Saturday, August 11, 2012

Christmas Snow Globes

How to make your own snow globes for Christmas.

      A snow globe is a transparent sphere, usually made of glass, enclosing a miniaturized scene of some sort, often together with a model of a landscape. The sphere also encloses the water in the globe; the water serves as the medium through which the "snow" falls. To activate the snow, the globe is shaken to churn up the white particles. The globe is then placed back in its position and the flakes fall down slowly through the water. Snow globes sometimes have a built-in music box that plays a Christmas carol.
      Precisely when the first snow globe (also called a" waterglobe", "snowstorm", or "snowdome") was made remains unclear, but they appear to date from France during the early 19th century. They may have appeared as a successor to the glass paperweight, which became popular a few years earlier. Snow globes appeared at the Paris Universal Expo of 1878, and by 1879 at least five companies were producing snow globes and selling them throughout Europe.
      In 1889, a snow globe containing a model of the newly built Eiffel Tower was produced to commemorate the International Exposition in Paris, which marked the centenary of the French Revolution. Snow globes became popular in England during the Victorian era and, in the early 1920s, crossed the Atlantic to the United States of America where they became a popular collectors item. Many of these globes were produced by Atlas Crystal Works, which had factories in Germany and America.
      In the United States, the first snow globe-related patent was granted in 1927 to Joseph Garaja of Pittsburgh, Pennsylvania. In 1929, Garaja convinced Novelty Pool Ornaments to manufacture a fish version underwater.
      In America, during the 1940s, snow globes were often used for advertising. In Europe, during the 1940s and 1950s, religious snow globes were common gifts for Catholic children. Snow globes have appeared in a number of film scenes, the most famous of which is the opening of the 1941 classic Citizen Kane.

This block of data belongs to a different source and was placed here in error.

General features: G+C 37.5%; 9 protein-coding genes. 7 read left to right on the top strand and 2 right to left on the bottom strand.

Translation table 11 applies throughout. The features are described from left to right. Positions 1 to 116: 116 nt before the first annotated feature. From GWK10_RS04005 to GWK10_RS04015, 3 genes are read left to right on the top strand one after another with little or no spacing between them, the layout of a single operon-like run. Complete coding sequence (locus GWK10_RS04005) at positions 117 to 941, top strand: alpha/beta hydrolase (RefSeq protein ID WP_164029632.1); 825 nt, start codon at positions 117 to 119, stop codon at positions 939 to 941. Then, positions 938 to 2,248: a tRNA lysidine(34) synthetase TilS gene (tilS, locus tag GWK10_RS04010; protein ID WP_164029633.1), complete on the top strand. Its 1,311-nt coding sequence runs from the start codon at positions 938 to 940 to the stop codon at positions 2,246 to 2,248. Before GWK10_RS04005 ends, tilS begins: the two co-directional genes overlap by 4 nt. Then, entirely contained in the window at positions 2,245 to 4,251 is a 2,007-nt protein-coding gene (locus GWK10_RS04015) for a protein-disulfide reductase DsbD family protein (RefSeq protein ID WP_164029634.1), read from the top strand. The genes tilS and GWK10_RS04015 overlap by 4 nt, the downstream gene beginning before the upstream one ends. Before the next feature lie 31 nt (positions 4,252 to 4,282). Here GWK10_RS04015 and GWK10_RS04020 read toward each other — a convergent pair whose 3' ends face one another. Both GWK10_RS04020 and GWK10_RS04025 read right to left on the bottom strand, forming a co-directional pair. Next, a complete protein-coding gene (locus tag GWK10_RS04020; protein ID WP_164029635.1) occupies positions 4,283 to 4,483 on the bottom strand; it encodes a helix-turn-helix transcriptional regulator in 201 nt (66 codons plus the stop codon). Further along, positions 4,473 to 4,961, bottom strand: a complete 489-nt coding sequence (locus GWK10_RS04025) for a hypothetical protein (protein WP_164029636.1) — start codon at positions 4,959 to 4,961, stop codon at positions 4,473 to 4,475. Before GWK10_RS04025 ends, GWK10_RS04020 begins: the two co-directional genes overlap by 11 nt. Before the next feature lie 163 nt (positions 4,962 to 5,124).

In the 1950s, the globes, which were previously made of glass, became available in plastic. Currently, there are many different types of snow globes available. These globes are produced by a number of countries and range from the mass produced versions of Hong Kong and China to the finely crafted types still produced in Germany. Snow globes feature diverse scenes, ranging from the typical holiday souvenirs to more eclectic collectibles featuring Christmas scenes, Disney characters, popular icons, animals, military figures, historical scenes, etc. Snow globes have even been used for election campaigns.
      Initially snow globes consisted of a heavy lead glass dome which was placed over a ceramic figure or tableau on a black cast ceramic base, filled with water and then sealed. The snow or "flitter" was created by use of bone chips or pieces of porcelain, sand or even sawdust. As they became more sophisticated, the glass became thinner, the bases were lighter (Bakelite was popular during the Art Deco period) and the snow was made out of particles of gold foil or non-soluble soap flakes, although nowadays, for health and safety reasons, small pieces of white plastic are used. Later, the liquid was changed to light oil, then water with antifreeze (glycerin or glycol). An added benefit was that glycerin and glycol slowed the descent of the snow.
Religious snowglobes for sale at Vatican City.
      Today's snow globes can include music boxes, moving parts, internal lights, and even electric motors that make the "snow" move so that it is no longer necessary to shake the globe. Some also have central slots for positioning items such as photographs. A number of contemporary fine artists, in particular, Walter Martin and Paloma Munoz and Ligorano/Reese are using snow globes as a medium to comment on social and political issues. Both artist teams create snow globes as sculptures having ironic connotations.
      Beginning in 2005, many U.S. stores sell inflatable snow globes as part of their Christmas décor. These have a base with a blower, forcing air which carries styro-foam pellets from the bottom and through a tube up the back to the top, where they are blown out and fall down inside the front, which is made of transparent vinyl. The rest of the globe, including the characters inside, are made of colorful nylon fabric. These globes are typically large decorations for the front yard, and are lighted internally with a few C7 (nightlight-type) incandescent light bulbs (which are enclosed in plastic spheres to prevent heat damage to the fabric).
      A variation on this is the "tornado globe", where small foam objects spin around inside a globe. This is more common for Halloween, where foam bats or sometimes ghosts may fly around the Halloween figures in the middle. These were most common in 2006, and come in both large inflatables, and smaller tabletop versions with rigid plastic globes about 8 to 12 inches or 20 to 30 centimeters in diameter. As with the snow globes, static cling often causes the foam to stick to the plastic (especially vinyl) when humidity is low, while condensation will do the same thing on outdoor inflatables when humidity is high, or rainwater has seeped in while it is deflated.

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